Fast forward to the present. Importantly, the last 20+ years has seen a revolution in how we look at taxonomy - whether it be that of a humble bacterium or of a blue whale. Whereas, in the past, relationships were based on shared characteristics the advent of molecular phylogenetics has brought a powerful tool to bear upon taxonomy. Molecular methods can therefore show that there is only a 2% difference between human DNA and our nearest relatives the chimpanzee and bonobo. Within the human species there is only a 0.1% difference in the DNA of all humans.

The same techniques apply to fungi. The type species of Cordyceps is Cordyceps militaris. It was the first species named for what is now recognised as Cordyceps. It therefore stands as the basis by which all other 'Cordyceps' must be compared. A major study was published in 2007 (I was one of the authors) that looked at a wide and representative range of species that had previously been considered to be Cordyceps as well as related species of other insect fungi[2]. Our study showed that Cordyceps fell into four distinct groups that were spread across three different families. Effectively, three new genera had to be found for the species that did not group closely with Cordyceps militaris. Two new genera were named in the study – Elaphocordyceps and Metacordyceps. One group included Cordyceps sinensis and one of the species that Petch had used to create OphiocordycepsCordyceps unilateralis. As a result, Ophiocordyceps was resurrected and the Chinese Cordyceps became the Chinese Ophiocordyceps. By current thinking (but who is to say this will not change in the future) Petch was right whilst Kobayasi and Mains were wrong.

So, as noted at the beginning Cordyceps sinensis is more correctly called Ophiocordyceps sinensis. It will take time for this name to be used widely although it is catching on. Even I still refer to Cordyceps sinensis when talking generally.


[1] Hywel-Jones, N.L. (2002). Multiples of eight in Cordyceps ascospores. Mycological Research 106: 2-3.
[2] Sung, G-H., Hywel-Jones, N.L. Sung, J-M, Luangsa-ard, J.J., Shrestha, B. & Spatafora, J.W. (2007). Phylogenetic classification of Cordyceps and the clavicipitaceous fungi. Studies in Mycology 57: 5-59.

Monday, February 10, 2014

A new challenge

Sadly the Bhutan venture failed. [NOTE: Anyone interested in working in Bhutan and/or doing business there is welcome to contact me privately. I will happily discuss the pros and cons.] After four interesting years living in Bhutan I moved back to Thailand in July of 2013. Since then I have been quietly working away on the start of a new project. And I now feel I can talk about this project.

A new start-up company contacted me out of the blue as they wanted to grow Cordyceps militaris for the nutraceuticals market. Luckily for me (since Thailand is my home base) the company is Thai. Last month, in spite of the political troubles, the work permit was sorted out and things are beginning to move forward. Over the next few months we will build lab facilities at the Science Park (Rangsit) where I used to be based. How ironic that I will be based across the car park from where I used to work. Not quite full circle.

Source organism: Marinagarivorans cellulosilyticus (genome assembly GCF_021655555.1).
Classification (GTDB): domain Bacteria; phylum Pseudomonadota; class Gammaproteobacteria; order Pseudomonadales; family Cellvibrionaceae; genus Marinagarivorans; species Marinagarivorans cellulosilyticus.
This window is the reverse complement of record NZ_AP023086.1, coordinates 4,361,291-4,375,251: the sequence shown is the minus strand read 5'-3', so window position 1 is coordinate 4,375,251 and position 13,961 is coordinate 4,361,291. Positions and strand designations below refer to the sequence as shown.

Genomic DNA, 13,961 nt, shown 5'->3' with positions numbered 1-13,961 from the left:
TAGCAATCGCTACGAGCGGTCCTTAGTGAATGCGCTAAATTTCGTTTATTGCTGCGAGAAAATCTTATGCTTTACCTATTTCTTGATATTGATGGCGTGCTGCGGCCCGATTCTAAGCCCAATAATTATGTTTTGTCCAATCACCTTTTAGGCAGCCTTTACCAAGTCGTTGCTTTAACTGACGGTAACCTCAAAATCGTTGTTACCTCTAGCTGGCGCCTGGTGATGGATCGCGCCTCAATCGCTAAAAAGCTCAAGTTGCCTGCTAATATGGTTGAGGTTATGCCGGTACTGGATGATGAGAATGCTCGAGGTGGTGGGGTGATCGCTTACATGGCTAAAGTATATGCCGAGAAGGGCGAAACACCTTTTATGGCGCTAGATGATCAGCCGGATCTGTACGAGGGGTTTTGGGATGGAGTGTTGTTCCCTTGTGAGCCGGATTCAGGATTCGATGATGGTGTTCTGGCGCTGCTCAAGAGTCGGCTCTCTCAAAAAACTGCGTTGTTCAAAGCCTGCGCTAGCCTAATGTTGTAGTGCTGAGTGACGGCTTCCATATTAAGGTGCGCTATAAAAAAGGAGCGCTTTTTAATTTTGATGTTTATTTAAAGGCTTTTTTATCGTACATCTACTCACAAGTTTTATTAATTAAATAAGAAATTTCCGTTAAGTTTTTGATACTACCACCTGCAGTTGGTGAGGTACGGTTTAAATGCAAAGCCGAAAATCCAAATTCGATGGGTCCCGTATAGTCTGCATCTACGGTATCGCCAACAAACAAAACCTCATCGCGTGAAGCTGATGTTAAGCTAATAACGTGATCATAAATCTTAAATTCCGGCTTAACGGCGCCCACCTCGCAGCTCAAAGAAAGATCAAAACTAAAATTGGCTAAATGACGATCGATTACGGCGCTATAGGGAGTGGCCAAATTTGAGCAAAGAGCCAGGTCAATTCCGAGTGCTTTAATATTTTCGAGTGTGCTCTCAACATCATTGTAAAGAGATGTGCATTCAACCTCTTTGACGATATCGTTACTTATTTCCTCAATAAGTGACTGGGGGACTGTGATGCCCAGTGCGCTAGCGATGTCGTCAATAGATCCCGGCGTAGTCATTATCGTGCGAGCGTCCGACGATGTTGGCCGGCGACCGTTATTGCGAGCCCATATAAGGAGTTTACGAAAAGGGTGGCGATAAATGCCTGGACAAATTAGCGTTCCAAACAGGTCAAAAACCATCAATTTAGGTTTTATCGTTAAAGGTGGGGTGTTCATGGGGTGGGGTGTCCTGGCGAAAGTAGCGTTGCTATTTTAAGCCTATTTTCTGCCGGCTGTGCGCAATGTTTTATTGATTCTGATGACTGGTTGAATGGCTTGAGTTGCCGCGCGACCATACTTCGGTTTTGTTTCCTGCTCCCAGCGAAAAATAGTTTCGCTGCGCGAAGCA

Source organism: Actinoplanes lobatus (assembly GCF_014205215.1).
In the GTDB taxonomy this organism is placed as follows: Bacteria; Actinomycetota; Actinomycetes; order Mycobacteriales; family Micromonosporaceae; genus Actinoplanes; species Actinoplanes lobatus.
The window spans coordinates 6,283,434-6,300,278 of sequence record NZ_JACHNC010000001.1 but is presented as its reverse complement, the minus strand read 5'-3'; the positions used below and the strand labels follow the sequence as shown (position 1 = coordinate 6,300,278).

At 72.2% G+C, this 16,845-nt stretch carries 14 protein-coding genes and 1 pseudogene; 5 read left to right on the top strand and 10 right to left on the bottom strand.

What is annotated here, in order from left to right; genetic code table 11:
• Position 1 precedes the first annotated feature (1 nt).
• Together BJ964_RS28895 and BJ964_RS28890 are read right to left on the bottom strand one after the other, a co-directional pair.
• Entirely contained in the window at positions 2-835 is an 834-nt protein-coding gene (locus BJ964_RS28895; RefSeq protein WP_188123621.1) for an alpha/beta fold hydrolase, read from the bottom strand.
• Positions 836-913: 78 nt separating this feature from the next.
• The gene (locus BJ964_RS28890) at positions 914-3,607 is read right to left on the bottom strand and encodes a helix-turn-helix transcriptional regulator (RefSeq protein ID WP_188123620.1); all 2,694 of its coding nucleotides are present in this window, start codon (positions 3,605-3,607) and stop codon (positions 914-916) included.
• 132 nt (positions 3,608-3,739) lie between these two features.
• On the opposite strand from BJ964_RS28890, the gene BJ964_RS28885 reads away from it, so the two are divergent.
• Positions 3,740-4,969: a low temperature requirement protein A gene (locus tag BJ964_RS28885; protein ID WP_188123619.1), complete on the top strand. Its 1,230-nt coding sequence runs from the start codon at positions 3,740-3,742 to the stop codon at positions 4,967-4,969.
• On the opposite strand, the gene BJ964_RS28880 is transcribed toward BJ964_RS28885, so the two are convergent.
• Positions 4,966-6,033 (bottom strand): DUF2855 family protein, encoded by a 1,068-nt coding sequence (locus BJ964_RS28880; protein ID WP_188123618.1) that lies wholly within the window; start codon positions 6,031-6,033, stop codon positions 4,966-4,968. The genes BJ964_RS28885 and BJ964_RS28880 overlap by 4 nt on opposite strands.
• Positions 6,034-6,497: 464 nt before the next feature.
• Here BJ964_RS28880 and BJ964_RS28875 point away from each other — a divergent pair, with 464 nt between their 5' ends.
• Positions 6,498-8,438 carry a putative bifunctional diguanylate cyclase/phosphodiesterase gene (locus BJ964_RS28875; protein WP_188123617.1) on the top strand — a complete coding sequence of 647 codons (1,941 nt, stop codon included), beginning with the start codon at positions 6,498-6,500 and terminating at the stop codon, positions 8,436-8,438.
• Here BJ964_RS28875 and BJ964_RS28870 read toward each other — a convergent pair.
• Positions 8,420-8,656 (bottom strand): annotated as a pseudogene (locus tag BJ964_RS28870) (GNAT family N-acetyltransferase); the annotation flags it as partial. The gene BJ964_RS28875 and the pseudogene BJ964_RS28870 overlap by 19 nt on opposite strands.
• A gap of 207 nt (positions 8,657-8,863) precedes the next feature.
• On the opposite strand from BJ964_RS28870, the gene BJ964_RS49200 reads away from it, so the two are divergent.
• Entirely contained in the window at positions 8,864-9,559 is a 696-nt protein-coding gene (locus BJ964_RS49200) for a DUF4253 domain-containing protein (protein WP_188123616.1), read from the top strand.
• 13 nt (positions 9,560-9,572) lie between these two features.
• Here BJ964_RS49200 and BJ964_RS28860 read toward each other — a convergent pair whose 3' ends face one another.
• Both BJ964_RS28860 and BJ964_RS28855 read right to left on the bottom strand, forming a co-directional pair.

Wednesday, November 27, 2013

Ophiocordyceps sinensis and Cordyceps militaris in Traditional Medicine

There are several hundred species (anamorph and teleomorph) of insect fungi belonging to the order Hypocreales around the World. It would seem they are present from sea level to at least 5500-6000 metres and around the world apart from the extreme polar regions (Arctic and Antarctic). And yet there are only a small few that have been used by man before the modern era. And mostly in what we like to call traditional medicine.

Of course, Ophiocordyceps sinensis is the superstar. But there is also Cordyceps militaris and others such as Isaria tenuipes and Isaria cicadae (whatever these latter two really are). There are also anecdotal references to Cordyceps being used in Australia, New Zealand and Papua New Guinea.

While Ophiocordyceps sinensis has a restricted distribution (the Himalayan Plateau) Cordyceps militaris has a distribution around the whole northern temperate region. It was originally described from Denmark but is now known throughout Europe, Russia, Korea, Japan and North America. For me these are the reliable records. There are other records from around the World that need to be confirmed for sure!

But interestingly, it only became a component of traditional medicines in north eastern Asian medicine (ie China, Japan and Korea). Before the advent of pharmaceutical medicine the west also had a strong tradition of medicine from the land. But for some reason Cordyceps militaris was overlooked in spite of its widespread distribution in Europe. I wonder why!

Friday, October 18, 2013

Isaria cicadae and traditional medicine

My work appears to be drifting further away from insect-fungus biodiversity research and more towards their uses in traditional medicine. Of course the most famous of these beasties is Ophiocordyceps sinensis. Followed closely by the original insect-fungus Cordyceps militaris. But there are others also. One that has been popping up in various searches I have made is Isaria cicadae. This was first described from South America (Brazil) and then transferred to Cordyceps. From the early 70s it was placed in Paecilomyces. Any internet searches need to consider all three genera Cordyceps, Isaria and Paecilomyces.

But the question needs to be raised. What is Isaria cicadae? Since a fungus under this name is featured in Traditional Asian Medicine it is important to get the scientific name right. Isaria cicadae was named from a very brief description lacking many of the features we would consider important today. Quite simply I do not believe that what Miquel described from Brazil almost 200 years ago is the same as what is being called Cordyceps/Isaria/Paecilomyces cicadae today in East Asia.

Insect-fungi are becoming increasingly popular in traditional medicine. And it is increasingly important that we know exactly what it is that we are working with.